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These parasites[7] (see also  Chapter 77), species of the genus Leishmania, are classified in the same family (Trypanosomatidae) as the trypanosomes. Like them, they alternate between two hosts: a vertebrate and an invertebrate; however, the only forms which develop in the former are intracellular amastigotes, and those which develop in the invertebrate (insect) vector are promastigotes (Figure II.8). Promastigotes are elongate, motile flagellates with the flagellar origin and kinetoplast at the anterior end of the cell and the nucleus more or less in the middle. Both forms divide by binary fission and there is no firm evidence yet of sexual reproduction, although naturally occurring apparently ‘hybrid’ populations have been reported.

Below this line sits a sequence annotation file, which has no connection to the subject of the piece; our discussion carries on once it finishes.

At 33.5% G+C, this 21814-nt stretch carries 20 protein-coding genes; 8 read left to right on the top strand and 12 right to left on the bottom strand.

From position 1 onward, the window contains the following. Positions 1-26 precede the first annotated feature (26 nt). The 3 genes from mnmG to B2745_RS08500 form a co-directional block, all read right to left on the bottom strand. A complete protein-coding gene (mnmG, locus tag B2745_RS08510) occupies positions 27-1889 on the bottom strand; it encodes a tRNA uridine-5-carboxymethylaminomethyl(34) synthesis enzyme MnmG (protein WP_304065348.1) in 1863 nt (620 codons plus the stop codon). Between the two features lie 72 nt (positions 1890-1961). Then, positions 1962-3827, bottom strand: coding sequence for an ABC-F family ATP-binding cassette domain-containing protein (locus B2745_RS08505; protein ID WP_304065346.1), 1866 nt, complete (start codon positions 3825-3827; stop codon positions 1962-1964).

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The vectors of all the species of Leishmania which infect humans are small insects (sand flies) of the genera Phlebotomus (in Africa, Asia and Europe) and Lutzomyia and Psychodopygus(in South and Central America); as with mosquitoes, only female …